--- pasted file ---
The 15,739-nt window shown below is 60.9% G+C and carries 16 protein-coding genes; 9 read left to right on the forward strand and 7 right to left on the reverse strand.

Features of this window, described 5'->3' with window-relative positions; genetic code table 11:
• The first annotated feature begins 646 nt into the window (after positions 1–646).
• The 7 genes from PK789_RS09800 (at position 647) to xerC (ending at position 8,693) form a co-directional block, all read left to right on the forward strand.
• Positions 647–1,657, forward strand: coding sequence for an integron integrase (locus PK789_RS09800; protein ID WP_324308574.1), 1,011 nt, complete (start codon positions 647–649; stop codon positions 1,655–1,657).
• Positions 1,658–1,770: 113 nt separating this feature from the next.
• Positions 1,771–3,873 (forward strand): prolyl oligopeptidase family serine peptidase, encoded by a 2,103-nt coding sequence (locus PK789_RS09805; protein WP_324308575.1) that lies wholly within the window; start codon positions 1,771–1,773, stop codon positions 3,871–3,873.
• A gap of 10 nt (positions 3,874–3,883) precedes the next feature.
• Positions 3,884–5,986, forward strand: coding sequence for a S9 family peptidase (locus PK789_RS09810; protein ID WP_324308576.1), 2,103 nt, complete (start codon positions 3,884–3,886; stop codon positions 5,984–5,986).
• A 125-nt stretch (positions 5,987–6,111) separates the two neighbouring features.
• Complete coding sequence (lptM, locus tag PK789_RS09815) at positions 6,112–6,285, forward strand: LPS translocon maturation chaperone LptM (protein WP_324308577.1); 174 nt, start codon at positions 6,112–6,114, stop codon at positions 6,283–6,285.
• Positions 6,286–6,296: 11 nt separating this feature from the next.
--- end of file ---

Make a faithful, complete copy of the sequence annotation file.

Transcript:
The 15,739-nt window shown below is 60.9% G+C and carries 16 protein-coding genes; 9 read left to right on the forward strand and 7 right to left on the reverse strand.

Features of this window, described 5'->3' with window-relative positions; genetic code table 11:
• The first annotated feature begins 646 nt into the window (after positions 1–646).
• The 7 genes from PK789_RS09800 (at position 647) to xerC (ending at position 8,693) form a co-directional block, all read left to right on the forward strand.
• Positions 647–1,657, forward strand: coding sequence for an integron integrase (locus PK789_RS09800; protein ID WP_324308574.1), 1,011 nt, complete (start codon positions 647–649; stop codon positions 1,655–1,657).
• Positions 1,658–1,770: 113 nt separating this feature from the next.
• Positions 1,771–3,873 (forward strand): prolyl oligopeptidase family serine peptidase, encoded by a 2,103-nt coding sequence (locus PK789_RS09805; protein WP_324308575.1) that lies wholly within the window; start codon positions 1,771–1,773, stop codon positions 3,871–3,873.
• A gap of 10 nt (positions 3,874–3,883) precedes the next feature.
• Positions 3,884–5,986, forward strand: coding sequence for a S9 family peptidase (locus PK789_RS09810; protein ID WP_324308576.1), 2,103 nt, complete (start codon positions 3,884–3,886; stop codon positions 5,984–5,986).
• A 125-nt stretch (positions 5,987–6,111) separates the two neighbouring features.
• Complete coding sequence (lptM, locus tag PK789_RS09815) at positions 6,112–6,285, forward strand: LPS translocon maturation chaperone LptM (protein WP_324308577.1); 174 nt, start codon at positions 6,112–6,114, stop codon at positions 6,283–6,285.
• Positions 6,286–6,296: 11 nt separating this feature from the next.